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US: Researchers successfully destroy HIV in human cells

Katie Dupere July 24, 2014

Temple University researchers in Philadelphia have destroyed HIV in human cells during laboratory tests.

The Pennsylvania team is using a type of gene surgery that uses scissor-like molecular tools to hunt down and snip out HIV in cells.

Lead researcher Dr Kamel Khalili told CBS Philly: “It’s an important finding because for the first time in laboratory setting we show that the virus can be eradicated from human cell culture.”

Though the process did not work on every cell during the trial, the team is hopeful the discovery could eventually replace current HIV treatments with more development.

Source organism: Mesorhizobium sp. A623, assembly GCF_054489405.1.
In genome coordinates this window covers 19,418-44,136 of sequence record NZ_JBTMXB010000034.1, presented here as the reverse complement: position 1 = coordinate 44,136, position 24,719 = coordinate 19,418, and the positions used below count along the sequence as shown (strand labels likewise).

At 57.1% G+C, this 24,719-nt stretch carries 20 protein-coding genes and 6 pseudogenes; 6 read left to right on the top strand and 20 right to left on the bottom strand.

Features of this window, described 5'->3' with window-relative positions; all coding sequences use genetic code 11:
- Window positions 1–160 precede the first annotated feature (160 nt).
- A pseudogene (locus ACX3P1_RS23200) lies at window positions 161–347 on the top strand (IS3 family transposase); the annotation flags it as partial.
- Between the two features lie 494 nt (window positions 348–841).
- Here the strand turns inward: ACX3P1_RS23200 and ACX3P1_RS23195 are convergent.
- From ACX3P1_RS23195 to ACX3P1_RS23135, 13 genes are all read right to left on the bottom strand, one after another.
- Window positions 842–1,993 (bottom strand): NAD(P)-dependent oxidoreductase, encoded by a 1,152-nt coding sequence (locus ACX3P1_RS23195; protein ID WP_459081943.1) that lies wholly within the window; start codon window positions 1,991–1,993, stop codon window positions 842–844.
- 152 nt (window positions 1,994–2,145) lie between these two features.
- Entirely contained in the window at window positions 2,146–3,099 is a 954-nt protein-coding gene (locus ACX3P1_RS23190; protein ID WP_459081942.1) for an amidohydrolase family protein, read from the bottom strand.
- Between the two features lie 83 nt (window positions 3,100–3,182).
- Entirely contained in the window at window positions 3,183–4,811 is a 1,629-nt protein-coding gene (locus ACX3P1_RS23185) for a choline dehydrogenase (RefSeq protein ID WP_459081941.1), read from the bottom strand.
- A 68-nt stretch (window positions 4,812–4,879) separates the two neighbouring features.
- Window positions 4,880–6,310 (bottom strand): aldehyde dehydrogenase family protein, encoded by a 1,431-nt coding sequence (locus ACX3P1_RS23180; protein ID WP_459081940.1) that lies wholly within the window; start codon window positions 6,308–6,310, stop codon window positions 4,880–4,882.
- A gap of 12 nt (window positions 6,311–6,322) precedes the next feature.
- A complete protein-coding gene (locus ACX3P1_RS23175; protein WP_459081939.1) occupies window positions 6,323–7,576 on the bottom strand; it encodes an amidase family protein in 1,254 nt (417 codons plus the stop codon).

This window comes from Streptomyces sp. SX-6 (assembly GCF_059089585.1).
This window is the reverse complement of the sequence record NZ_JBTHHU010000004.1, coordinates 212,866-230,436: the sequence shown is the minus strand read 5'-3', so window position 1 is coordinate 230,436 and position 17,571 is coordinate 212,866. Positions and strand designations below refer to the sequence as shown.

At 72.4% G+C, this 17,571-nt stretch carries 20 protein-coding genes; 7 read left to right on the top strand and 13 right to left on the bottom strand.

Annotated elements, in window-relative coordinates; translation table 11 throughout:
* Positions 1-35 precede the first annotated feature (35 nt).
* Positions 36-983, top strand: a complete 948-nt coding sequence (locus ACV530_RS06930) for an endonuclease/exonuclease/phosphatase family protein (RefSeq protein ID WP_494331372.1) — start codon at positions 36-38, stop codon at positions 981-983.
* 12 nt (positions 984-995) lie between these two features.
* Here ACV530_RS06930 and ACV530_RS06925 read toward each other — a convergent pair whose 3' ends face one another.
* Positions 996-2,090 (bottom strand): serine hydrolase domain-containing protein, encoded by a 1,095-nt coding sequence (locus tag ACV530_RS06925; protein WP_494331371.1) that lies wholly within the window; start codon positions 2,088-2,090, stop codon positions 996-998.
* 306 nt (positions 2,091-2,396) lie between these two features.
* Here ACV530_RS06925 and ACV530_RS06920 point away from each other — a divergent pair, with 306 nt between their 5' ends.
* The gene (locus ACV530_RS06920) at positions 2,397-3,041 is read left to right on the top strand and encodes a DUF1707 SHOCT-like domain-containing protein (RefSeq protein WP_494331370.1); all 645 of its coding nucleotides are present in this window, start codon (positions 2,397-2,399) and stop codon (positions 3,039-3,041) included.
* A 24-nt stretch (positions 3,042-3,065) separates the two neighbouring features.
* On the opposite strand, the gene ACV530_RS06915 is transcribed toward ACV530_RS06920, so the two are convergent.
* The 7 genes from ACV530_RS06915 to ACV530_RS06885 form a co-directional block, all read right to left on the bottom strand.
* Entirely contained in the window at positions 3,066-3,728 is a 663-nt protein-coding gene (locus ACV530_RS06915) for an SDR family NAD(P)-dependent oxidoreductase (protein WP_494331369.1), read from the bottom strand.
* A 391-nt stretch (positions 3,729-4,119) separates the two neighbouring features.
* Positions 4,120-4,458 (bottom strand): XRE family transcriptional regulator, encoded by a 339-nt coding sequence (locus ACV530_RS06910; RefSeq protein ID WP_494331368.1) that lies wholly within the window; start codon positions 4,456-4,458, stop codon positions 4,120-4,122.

Current treatment for HIV and AIDS is focused on minimising effects of the disease, not destroying it.

The team’s next step is to move the discovery from the lab into animals. From there, clinical trials on people living with HIV would take place.

There is not a time frame for when the discovery could hit clinical trials.

Earlier this month, a Mississippi toddler believed to have been cured of HIV shortly after birth was found to have detectable levels of the virus once again. 

A study released earlier this week reported HIV-positive people are far less likely to die from AIDS-related causes than they were a decade ago.

More: Americas, Bisexual men, gay and bisexual men, gay men, HIV, hiv infection, hiv testing, hiv transmission, HIV-prevention, men who have sex with men, MSM, Pennsylvania, Philadelphia, US

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